As originally published in Forbes (Nov. 1, 2011).
The national unemployment rate is 9.1 percent, up nearly four points from the first quarter of 2008. Recent news has not been optimistic. In August, for the first time since 1945, the federal government reported a national net job change of zero. Meanwhile, the global economy sputters.
In these economic times, it is important to examine existing business practices and ask difficult questions: “How can we work smarter? How can we improve our processes? What are we leaving on the table? How can we regain our competitive advantage through operational excellence?” This piece focuses on the manufacturing industry, which is experiencing an industrial renaissance as a result of its application of business intelligence (“BI” or analytics) to Big Data to uncover and leverage data that has remained either (i) hidden or (ii) unappreciated. In this respect, manufacturers that are ahead of the curve are playing what amounts to Moneyball, a strategy first implemented successfully by then-Oakland Athletics’ manager Billy Beane and made famous first by author Michael Lewis and, more recently, by the movie of that name starring Brad Pitt.
This piece refers to a development I coin throughout as Manufacturing Moneyball. Implementing the tenets of Moneyball into manufacturing and other industries is a business imperative. The amount of hidden information and rigorous analysis of it that can create actionable intelligence is overwhelming. Corporations that do not tap into and leverage that resource will be stranded.
Manufacturing Moneyball has ushered in a new era of data transparency and visualization; competitive advantage both at home and internationally; and new business practices. Like the use of other technologies such as cloud computing, which, as we will see, is an integral part of Manufacturing Moneyball, the integration of BI and Big Data is no longer a domain reserved for IT. Those who play Moneyball will enjoy a significant advantage in the manufacturing industry. According to the McKinsey Global Institute:
The use of Big Data is becoming a key way for leading companies to outperform their peers. Across sectors, we expect to see value accruing to leading users of Big Data at the expense of laggards, a trend for which the emerging evidence is growing stronger. Forward-thinking leaders can begin to aggressively build their organizations’ Big Data capabilities. This effort will take time, but the impact of developing a superior capacity to take advantage of Big Data will confer enhanced competitive advantage over the long term and is therefore well worth the investment to create this capability. But the converse is also true. In a Big Data world, a competitor that fails to sufficiently develop its capabilities will be left behind.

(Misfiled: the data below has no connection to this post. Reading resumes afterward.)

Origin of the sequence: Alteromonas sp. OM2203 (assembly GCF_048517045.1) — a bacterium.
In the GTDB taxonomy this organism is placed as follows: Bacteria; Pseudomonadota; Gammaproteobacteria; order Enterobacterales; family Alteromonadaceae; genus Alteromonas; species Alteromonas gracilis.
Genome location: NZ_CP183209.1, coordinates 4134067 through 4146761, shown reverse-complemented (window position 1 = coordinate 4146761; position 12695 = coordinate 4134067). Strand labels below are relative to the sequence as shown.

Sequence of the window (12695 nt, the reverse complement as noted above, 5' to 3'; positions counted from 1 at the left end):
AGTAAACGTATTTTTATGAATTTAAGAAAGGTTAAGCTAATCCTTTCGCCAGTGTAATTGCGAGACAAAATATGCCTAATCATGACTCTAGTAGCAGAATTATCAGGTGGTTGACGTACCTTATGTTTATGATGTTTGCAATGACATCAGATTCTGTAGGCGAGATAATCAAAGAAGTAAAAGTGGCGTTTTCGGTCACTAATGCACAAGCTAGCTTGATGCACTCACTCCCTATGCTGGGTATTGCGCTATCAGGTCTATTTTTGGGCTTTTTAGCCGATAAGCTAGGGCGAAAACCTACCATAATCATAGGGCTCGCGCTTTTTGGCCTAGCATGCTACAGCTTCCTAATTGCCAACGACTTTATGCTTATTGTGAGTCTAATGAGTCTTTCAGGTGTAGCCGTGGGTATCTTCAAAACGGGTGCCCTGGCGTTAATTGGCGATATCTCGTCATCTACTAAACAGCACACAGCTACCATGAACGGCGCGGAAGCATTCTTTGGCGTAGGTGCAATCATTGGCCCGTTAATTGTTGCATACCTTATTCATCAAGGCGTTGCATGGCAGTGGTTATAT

Big Data: The Next Frontier of Innovation, Competition, and Productivity (McKinsey Global Institute May 2011).
Before we turn to Moneyball, we must look at today’s manufacturing sector. What one discovers might be surprising given misconceptions about a sector of the economy that is rarely mentioned in the same breath as high-tech or energy, for example. The reality is that manufacturing for decades has played a central role in our economy and still does.
The United States has the world’s largest manufacturing sector, with a 20% market share since the 1980s. One in six American jobs is still in or directly tied to manufacturing. The latter group is the result of manufacturing’s tremendous multiplier effect, as described below. According to the National Association of Manufacturers, because of increasingly sophisticated technologies and the processes it employs, U.S. manufacturing relies on a more educated workforce and pays higher wages and better benefits than other sectors. U.S. manufacturing alone would comprise the eighth largest economy in the world. In current dollars, manufacturing GDP makes up over 12% of total GDP. More important, its real impact on the U.S. economy can only be measured when we consider its multiplier effect when it comes to jobs and competitiveness in other sectors such as high-tech, telecommunications, wholesale and retail, finance, and accounting. According to the Milken Institute, every job in manufacturing generates more than 2.5 jobs elsewhere in the economy. See Ross DeVol & Perry Wong, Jobs For America: Investments and Policies for Economic Growth and Competitiveness (Milken Institute Jan. 2010). Each of the aforementioned sectors depends on a strong manufacturing base.
The figures cited above should not leave us with the impression that everything is rosy in the manufacturing industry. It is not. Numerous factors challenge its health. Rising external costs in our global economy may well top the list. Domestic factors include corporate tax rates, rising health care costs, regulatory compliance, and energy prices. Those costs add a stunning 18% to manufacturers’ costs relative to our major trading partners.
This leads us back to the questions I posed above: “How can we work smarter? How can we improve our processes? What are we leaving on the table? How can we regain our competitive advantage through operational excellence?”
Manufacturing, Big Data, and the Need For Business Intelligence Infrastructure
The manufacturing industry for years has moved to answer these questions. Among its most important answers has been the application of business intelligence to Big Data—large pools of data that can be captured, communicated, aggregated, stored, and analyzed—to mine for hidden patterns and insights that lead to efficiencies. This is the essence of Manufacturing Moneyball.
As I have written elsewhere about Big Data, the latest IDC Digital Universal Study reports that more than 1.8 zettabytes—10 to the power of 21 bytes—of information will be created and stored in 2011 alone. Experts predict that by 2020, there will be a 42(x) growth in data from 2009. These figures are as astonishing as they might seem unmanageable. Yet leaders in the data storage market are in fact managing it, especially with the use of cloud computing, which scales to allow BI to leverage unprecedented commercial computing power to analyze high-quality, high-frequency Big Data. Manufacturing Moneyball taps into precisely such data. Doing so is not a luxury. It is now clear that “[l]arge-scale data gathering and analytics are quickly becoming a new frontier of competitive differentiation.” See Jacques Bughin, John Livingston & Sam Marwaha, Seizing The Potential of Big Data (McKinsey Quarterly Oct. 2011).